The Union Ministry of Health and Family Welfare, in a show of credulous buying of China-influenced World Health Organisation’s (WHO) statements, announced on 22 June that the variant of the Sars-Cov-2 — now referred to as “Delta Plus” — found at present in a small number of people was of concern and advised states to ‘redouble’ containment and testing efforts.
The variant in question is part of the lineage of the Delta variant, which is slowly turning out to be significantly more dangerous than the virus that first came out of Wuhan, the media, which never showed as much zeal in stressing the Chinese origin of the virus in 2020, is now repeatedly saying.
Informally called the Delta Plus and scientifically classified as the AY.1, the further evolution of the Delta variant includes a mutation (K417N) that separately has shown attributes that could hamper the efficacy of vaccines. The announcement came within hours of the Union health secretary first suggesting the variant may not have turned into a major cause for concern yet.
The mutated virus that sneaked into India from the UK, Delta is one of several “variants of concern,” as designated by the Centers for Disease Control and Prevention (CDC) and the WHO. It has spread rapidly through the UK and India.
Delta in US
The appearance of the mutated virus in the United States is not surprising. And with vaccinations ticking up and Covid-19 case numbers falling, it’s unclear how much of a problem Delta will cause here. Still, its swift rise has prompted concerns that it might jeopardise the nation’s progress in beating back the pandemic.
“The Delta variant is currently the greatest threat in the US to our attempt to eliminate Covid-19,” Dr Anthony Fauci, the nation’s leading infectious disease expert, albeit discredited now, said at the briefing. The good news, he said, is that the vaccines authorized in the US work against the variant. “We have the tools,” he said. “So let’s use them and crush the outbreak.”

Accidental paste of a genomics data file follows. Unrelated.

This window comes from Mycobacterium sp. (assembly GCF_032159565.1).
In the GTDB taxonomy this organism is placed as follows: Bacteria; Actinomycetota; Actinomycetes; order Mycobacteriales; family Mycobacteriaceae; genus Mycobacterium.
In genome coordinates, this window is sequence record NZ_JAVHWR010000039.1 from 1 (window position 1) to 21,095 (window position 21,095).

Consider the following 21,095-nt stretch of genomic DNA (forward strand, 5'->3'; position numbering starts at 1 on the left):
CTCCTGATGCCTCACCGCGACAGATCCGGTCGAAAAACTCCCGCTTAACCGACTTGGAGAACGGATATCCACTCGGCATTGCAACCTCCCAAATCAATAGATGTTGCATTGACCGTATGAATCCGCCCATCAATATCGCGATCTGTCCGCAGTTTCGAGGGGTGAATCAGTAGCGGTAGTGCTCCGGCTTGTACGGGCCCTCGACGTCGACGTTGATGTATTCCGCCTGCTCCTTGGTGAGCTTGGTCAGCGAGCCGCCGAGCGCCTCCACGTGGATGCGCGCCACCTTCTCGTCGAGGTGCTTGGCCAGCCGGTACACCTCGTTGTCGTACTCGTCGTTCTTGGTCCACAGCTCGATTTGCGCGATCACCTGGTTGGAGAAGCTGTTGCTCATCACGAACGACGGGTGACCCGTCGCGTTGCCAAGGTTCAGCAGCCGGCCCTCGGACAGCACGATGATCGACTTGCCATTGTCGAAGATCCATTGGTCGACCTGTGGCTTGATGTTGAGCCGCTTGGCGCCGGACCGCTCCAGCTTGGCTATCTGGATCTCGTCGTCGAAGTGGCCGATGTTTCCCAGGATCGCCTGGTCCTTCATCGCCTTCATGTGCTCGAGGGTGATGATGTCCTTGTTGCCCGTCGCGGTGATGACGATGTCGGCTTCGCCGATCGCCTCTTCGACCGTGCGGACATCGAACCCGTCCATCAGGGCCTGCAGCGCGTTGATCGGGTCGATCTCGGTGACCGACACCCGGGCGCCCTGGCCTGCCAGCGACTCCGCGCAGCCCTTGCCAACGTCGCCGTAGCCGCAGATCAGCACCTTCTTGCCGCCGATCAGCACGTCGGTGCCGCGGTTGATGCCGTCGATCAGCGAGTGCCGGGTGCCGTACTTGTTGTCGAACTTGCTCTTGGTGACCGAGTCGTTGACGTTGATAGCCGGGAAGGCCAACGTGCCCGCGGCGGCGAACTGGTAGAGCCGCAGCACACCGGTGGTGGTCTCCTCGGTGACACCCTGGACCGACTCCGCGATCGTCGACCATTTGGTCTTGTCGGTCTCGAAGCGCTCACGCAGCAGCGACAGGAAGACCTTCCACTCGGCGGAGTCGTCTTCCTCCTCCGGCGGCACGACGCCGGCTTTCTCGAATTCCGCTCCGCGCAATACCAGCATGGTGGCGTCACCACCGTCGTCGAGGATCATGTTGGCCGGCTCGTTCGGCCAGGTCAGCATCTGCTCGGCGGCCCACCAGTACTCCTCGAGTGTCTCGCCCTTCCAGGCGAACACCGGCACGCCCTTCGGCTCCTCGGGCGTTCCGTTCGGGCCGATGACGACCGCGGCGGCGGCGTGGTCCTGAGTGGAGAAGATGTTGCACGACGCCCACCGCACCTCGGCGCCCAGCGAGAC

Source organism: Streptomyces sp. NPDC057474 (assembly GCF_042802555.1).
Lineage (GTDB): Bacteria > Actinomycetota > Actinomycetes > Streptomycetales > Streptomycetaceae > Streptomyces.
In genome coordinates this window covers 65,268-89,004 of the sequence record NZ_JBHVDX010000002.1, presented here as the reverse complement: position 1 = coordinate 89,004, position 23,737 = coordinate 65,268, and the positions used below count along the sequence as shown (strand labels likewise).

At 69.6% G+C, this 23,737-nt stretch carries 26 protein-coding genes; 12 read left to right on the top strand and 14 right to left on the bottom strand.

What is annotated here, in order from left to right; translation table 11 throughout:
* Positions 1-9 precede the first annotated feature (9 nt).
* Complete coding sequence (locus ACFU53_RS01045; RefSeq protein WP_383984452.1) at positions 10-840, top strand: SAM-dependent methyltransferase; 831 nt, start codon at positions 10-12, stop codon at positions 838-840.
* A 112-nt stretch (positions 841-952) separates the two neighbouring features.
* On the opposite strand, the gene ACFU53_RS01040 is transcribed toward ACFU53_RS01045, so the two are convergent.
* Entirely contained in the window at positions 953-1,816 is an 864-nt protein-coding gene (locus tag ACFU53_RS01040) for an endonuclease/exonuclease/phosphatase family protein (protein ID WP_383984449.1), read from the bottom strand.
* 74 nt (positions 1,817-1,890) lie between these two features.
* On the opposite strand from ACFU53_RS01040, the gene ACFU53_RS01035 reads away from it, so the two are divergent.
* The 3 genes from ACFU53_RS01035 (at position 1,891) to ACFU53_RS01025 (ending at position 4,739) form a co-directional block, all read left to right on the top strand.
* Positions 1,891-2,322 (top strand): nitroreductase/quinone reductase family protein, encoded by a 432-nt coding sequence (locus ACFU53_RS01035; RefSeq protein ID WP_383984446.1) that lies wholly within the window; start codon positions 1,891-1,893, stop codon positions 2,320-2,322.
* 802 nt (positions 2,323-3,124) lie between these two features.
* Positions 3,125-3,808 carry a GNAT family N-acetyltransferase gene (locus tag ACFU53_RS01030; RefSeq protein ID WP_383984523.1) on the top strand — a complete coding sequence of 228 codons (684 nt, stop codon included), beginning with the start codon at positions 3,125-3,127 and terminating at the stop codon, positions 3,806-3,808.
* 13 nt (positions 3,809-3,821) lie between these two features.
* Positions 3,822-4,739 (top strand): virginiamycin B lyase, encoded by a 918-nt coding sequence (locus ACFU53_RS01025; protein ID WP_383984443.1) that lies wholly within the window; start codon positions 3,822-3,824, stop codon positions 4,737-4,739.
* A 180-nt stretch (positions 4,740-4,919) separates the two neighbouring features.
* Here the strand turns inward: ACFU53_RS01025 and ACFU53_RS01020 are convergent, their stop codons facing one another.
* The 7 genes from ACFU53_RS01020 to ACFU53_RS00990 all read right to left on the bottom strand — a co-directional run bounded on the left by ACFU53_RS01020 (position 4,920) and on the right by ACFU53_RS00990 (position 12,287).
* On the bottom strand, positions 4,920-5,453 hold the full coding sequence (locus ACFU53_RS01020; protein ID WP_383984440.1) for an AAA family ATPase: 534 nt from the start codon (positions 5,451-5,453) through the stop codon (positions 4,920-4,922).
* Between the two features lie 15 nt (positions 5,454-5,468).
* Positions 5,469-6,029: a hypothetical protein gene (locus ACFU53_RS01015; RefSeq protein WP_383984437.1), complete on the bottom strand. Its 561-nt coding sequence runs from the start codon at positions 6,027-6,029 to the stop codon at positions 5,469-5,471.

Delta, formerly known as B.1.617.2, is believed to be the most transmissible variant yet, spreading more easily than both the original strain of the virus and the Alpha variant first identified in Britain. Public health officials there have said that Delta could be 50% more contagious than Alpha, although estimates of its infectiousness vary.
Other evidence suggests that the variant may partially evade the antibodies made by the body after a coronavirus infection or vaccination. And the variant may render certain monoclonal antibody treatments less effective, the CDC notes.
Delta may also cause more severe illness. A recent Scottish study, for instance, found that people infected by the Delta variant were roughly twice as likely to be hospitalized than those infected with Alpha. But uncertainties remain, scientists said.
“The severe disease piece I think is the one question that really hasn’t been answered yet,” said Dr. Michael Osterholm, director of the Center for Infectious Disease Research and Policy at the University of Minnesota.
Delta has been reported in 80 countries. It is now the most common variant in India and Britain, where it accounts for more than 90% of cases.
Delta was identified in the US first in March. Although Alpha remains the most prevalent variant there, Delta has spread quickly. In early April, Delta represented just 0.1% of cases in the US, according to the CDC. By early May, Delta accounted for 1.3% of cases, and by early June, that figure had jumped to 9.5%. A few days ago, the estimate reached 20.6%, Fauci said at the briefing.
The Delta variant is unlikely to pose much risk to people who have been fully vaccinated, experts said.
“If you’re fully vaccinated, I would largely not worry about it,” said Dr Ashish K. Jha, dean of the Brown University School of Public Health.
According to one recent study, the Pfizer-BioNTech vaccine was 88% effective at protecting against symptomatic disease caused by Delta, compared with its 93% effectiveness against the Alpha variant. But a single dose of the vaccine was just 33% effective against Delta, the study found.
“Fully immunised individuals should do well with this new phase of the epidemic,” said Dr Peter Hotez, dean of the National School of Tropical Medicine at Baylor College of Medicine. “However, the protection offered by a single dose appears low, and of course if you are not at all vaccinated, consider yourself at high risk.”